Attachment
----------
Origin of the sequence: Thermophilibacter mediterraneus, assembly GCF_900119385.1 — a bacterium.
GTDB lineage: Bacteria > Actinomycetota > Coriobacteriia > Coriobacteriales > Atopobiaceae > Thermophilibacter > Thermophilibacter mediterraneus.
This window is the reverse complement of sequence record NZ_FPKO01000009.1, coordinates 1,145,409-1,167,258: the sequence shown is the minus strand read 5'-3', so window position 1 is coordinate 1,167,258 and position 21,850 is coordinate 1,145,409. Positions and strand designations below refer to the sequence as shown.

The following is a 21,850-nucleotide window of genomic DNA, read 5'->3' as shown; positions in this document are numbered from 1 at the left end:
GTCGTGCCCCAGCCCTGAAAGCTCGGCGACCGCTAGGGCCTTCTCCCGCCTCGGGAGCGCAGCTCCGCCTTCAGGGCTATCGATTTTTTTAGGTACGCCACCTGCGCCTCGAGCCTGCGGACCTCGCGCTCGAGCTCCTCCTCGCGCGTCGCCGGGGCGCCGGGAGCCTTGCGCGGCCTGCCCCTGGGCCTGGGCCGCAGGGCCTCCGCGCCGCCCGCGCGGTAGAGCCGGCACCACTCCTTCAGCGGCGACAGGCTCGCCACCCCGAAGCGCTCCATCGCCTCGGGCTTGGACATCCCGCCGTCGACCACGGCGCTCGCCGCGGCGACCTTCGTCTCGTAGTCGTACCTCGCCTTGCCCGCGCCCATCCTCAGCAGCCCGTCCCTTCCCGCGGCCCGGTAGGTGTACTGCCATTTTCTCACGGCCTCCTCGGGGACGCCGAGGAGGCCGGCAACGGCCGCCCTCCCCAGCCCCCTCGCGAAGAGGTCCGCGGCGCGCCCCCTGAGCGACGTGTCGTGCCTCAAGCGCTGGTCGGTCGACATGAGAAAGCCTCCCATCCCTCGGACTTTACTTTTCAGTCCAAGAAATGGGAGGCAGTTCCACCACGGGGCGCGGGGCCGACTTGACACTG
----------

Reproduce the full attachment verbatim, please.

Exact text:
Origin of the sequence: Thermophilibacter mediterraneus, assembly GCF_900119385.1 — a bacterium.
GTDB lineage: Bacteria > Actinomycetota > Coriobacteriia > Coriobacteriales > Atopobiaceae > Thermophilibacter > Thermophilibacter mediterraneus.
This window is the reverse complement of sequence record NZ_FPKO01000009.1, coordinates 1,145,409-1,167,258: the sequence shown is the minus strand read 5'-3', so window position 1 is coordinate 1,167,258 and position 21,850 is coordinate 1,145,409. Positions and strand designations below refer to the sequence as shown.

The following is a 21,850-nucleotide window of genomic DNA, read 5'->3' as shown; positions in this document are numbered from 1 at the left end:
GTCGTGCCCCAGCCCTGAAAGCTCGGCGACCGCTAGGGCCTTCTCCCGCCTCGGGAGCGCAGCTCCGCCTTCAGGGCTATCGATTTTTTTAGGTACGCCACCTGCGCCTCGAGCCTGCGGACCTCGCGCTCGAGCTCCTCCTCGCGCGTCGCCGGGGCGCCGGGAGCCTTGCGCGGCCTGCCCCTGGGCCTGGGCCGCAGGGCCTCCGCGCCGCCCGCGCGGTAGAGCCGGCACCACTCCTTCAGCGGCGACAGGCTCGCCACCCCGAAGCGCTCCATCGCCTCGGGCTTGGACATCCCGCCGTCGACCACGGCGCTCGCCGCGGCGACCTTCGTCTCGTAGTCGTACCTCGCCTTGCCCGCGCCCATCCTCAGCAGCCCGTCCCTTCCCGCGGCCCGGTAGGTGTACTGCCATTTTCTCACGGCCTCCTCGGGGACGCCGAGGAGGCCGGCAACGGCCGCCCTCCCCAGCCCCCTCGCGAAGAGGTCCGCGGCGCGCCCCCTGAGCGACGTGTCGTGCCTCAAGCGCTGGTCGGTCGACATGAGAAAGCCTCCCATCCCTCGGACTTTACTTTTCAGTCCAAGAAATGGGAGGCAGTTCCACCACGGGGCGCGGGGCCGACTTGACACTG